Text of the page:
Baohai Shao, PhD
- Research Associate Professor of Medicine, Division of Metabolism, Endocrinology and Nutrition
- Home Department Website: https://endocrinology.uw.edu/
Baohai Shao received his PhD degree from the Zhejiang University in China in 2002. He then came to the Washington University in St Louis and then to the University of Washington to do a postdoctoral fellowship in the laboratory of Dr. Jay Heinecke. After completing his postdoctoral training, Dr. Shao was appointed to the faculty in the Department of Medicine at the University of Washington, and is now a Research Associate Professor of Medicine.
HDL – the good form of cholesterol – removes cholesterol from macrophages, which plays a key role in protecting humans from atherosclerosis. However, not all forms of HDL are cardioprotective. Dr. Shao’s research focuses on the impact of oxidative modifications and alterations of HDL protein cargo on the anti-atherogenic effects of HDL.
One area of interest is myeloperoxidase (MPO), a heme enzyme secreted by macrophages. Another interest involves reactive carbonyls, which have been implicated in atherogenesis and diabetic vascular disease. Dr. Shao’s research has found that MPO and reactive carbonyls represent two potential pathways for the generation of dysfunctional HDL in humans.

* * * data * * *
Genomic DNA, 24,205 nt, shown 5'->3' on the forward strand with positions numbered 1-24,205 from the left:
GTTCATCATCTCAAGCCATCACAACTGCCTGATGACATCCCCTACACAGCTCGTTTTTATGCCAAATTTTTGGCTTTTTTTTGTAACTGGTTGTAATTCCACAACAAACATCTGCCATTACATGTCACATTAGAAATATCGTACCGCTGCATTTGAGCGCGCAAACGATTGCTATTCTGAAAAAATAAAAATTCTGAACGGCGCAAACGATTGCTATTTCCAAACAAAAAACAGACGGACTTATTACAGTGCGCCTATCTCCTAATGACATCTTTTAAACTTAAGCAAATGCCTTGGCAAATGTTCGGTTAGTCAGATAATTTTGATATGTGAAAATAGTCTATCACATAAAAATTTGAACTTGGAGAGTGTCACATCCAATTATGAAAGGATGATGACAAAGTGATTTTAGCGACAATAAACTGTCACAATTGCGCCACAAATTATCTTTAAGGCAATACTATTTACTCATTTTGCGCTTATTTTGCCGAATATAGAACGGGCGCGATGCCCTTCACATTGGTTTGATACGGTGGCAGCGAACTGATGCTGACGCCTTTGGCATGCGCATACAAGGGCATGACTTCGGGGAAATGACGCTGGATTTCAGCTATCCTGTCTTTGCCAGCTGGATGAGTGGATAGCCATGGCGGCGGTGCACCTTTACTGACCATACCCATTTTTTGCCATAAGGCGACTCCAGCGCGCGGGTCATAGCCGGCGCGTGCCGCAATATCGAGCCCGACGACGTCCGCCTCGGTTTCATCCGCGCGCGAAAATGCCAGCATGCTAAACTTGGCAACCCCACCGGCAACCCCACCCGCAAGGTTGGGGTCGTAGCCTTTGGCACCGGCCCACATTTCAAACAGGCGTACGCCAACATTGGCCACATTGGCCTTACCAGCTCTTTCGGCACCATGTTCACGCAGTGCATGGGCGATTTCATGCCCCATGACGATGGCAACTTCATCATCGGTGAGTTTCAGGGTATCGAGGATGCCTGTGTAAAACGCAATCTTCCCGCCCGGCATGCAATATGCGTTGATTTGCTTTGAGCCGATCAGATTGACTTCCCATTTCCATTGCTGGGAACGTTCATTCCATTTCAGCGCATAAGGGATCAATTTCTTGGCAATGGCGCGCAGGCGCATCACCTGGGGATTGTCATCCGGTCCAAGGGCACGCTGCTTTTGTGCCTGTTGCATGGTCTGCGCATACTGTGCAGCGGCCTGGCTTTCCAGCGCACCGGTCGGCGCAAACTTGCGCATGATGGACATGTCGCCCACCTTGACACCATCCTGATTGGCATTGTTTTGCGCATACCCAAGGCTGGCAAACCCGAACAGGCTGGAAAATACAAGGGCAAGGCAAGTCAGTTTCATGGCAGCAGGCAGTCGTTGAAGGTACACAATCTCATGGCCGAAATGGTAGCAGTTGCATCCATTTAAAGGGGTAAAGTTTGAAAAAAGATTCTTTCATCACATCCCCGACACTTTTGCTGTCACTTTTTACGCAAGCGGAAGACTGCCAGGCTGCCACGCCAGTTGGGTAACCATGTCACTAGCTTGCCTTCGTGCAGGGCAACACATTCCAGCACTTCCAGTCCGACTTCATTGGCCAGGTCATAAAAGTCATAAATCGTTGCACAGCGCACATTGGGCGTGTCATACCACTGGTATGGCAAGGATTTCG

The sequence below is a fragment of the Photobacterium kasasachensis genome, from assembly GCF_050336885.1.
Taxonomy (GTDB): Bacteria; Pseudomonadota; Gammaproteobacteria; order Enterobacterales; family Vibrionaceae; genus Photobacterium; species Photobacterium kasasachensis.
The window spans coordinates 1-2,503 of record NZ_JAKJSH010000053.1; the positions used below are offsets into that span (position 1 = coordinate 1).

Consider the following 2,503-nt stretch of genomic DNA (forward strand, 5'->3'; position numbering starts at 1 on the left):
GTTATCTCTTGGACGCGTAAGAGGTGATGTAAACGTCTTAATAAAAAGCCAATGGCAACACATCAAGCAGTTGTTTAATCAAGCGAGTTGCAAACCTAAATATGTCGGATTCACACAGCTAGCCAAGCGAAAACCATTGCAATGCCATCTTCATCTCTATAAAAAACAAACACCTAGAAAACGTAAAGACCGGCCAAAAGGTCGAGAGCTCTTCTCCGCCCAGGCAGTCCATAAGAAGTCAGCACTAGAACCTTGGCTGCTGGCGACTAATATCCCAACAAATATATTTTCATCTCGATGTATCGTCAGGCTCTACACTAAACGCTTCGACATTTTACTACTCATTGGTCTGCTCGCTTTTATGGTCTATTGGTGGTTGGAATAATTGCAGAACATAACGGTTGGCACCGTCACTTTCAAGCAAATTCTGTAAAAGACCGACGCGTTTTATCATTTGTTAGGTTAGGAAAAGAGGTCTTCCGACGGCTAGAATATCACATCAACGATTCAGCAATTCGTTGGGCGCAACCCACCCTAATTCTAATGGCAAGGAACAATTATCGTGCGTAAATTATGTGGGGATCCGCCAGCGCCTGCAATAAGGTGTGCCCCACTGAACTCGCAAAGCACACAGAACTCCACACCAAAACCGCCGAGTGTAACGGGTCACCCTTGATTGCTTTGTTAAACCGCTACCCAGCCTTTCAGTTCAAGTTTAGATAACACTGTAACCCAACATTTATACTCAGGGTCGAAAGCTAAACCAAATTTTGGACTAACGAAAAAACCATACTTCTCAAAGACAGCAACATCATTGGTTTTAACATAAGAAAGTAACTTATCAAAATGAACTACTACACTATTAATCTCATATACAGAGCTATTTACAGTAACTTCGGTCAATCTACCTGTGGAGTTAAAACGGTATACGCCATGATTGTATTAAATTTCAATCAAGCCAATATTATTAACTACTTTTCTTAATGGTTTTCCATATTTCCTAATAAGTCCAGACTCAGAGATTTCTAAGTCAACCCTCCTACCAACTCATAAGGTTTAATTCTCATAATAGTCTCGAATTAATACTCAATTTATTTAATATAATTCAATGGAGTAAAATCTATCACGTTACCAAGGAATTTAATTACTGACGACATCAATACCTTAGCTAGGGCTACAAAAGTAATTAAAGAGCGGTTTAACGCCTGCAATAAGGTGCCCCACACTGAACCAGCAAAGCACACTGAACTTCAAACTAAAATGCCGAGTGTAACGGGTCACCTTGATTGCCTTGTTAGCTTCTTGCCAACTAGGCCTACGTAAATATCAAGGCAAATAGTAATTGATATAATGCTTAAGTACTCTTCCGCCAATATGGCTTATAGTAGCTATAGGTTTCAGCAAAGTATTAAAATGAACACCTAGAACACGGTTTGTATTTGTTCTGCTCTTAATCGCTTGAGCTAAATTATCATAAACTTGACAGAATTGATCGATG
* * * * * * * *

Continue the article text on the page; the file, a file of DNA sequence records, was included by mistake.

Alterations of HDL protein composition may also impair its cardioprotective functions. By using both shotgun and targeted isotope dilution proteomics analyses, Dr. Shao’s studies indicate that diabetes, albuminuria, and end-stage renal disease (ESRD) markedly remodel the HDL proteome and support the proposal that the HDL’s protein cargo can serve as a marker—and perhaps mediator—of diabetes, kidney disease, and CVD.
One major effort is directed towards developing sensitive mass spectrometric assays to identify novel oxidation products and protein biomarkers in translational studies. Dr. Shao’s long term goal is to understand the role of HDL and dysfunctional HDL in the pathogenesis of atherosclerosis, diabetes and other inflammatory diseases in humans.
How can this research help people with diabetes?
Our goal is to establish novel mechanistic links between diabetes, HDL, and increased CVD risk. Demonstrating that oxidation of HDL proteins and/or alterations in the HDL proteome increase CVD risk in diabetes will identify candidate therapeutic targets. Our research has strong translational significance and will increase our understanding of novel treatment strategies for CVD associated with diabetes.